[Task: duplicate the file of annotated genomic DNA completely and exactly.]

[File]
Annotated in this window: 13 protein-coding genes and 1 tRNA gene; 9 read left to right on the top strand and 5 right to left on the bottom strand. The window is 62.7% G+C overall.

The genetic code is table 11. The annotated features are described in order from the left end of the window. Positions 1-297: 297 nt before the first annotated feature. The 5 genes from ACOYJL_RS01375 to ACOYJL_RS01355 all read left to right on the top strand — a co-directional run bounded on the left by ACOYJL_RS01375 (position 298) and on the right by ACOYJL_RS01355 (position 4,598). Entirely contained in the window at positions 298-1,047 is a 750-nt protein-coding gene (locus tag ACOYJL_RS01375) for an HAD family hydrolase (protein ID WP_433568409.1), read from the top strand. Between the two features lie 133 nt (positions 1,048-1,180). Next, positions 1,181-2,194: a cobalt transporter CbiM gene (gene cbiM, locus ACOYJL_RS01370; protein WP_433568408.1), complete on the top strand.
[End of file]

Annotated in this window: 13 protein-coding genes and 1 tRNA gene; 9 read left to right on the top strand and 5 right to left on the bottom strand. The window is 62.7% G+C overall.

The genetic code is table 11. The annotated features are described in order from the left end of the window. Positions 1-297: 297 nt before the first annotated feature. The 5 genes from ACOYJL_RS01375 to ACOYJL_RS01355 all read left to right on the top strand — a co-directional run bounded on the left by ACOYJL_RS01375 (position 298) and on the right by ACOYJL_RS01355 (position 4,598). Entirely contained in the window at positions 298-1,047 is a 750-nt protein-coding gene (locus tag ACOYJL_RS01375) for an HAD family hydrolase (protein ID WP_433568409.1), read from the top strand. Between the two features lie 133 nt (positions 1,048-1,180). Next, positions 1,181-2,194: a cobalt transporter CbiM gene (gene cbiM, locus ACOYJL_RS01370; protein WP_433568408.1), complete on the top strand.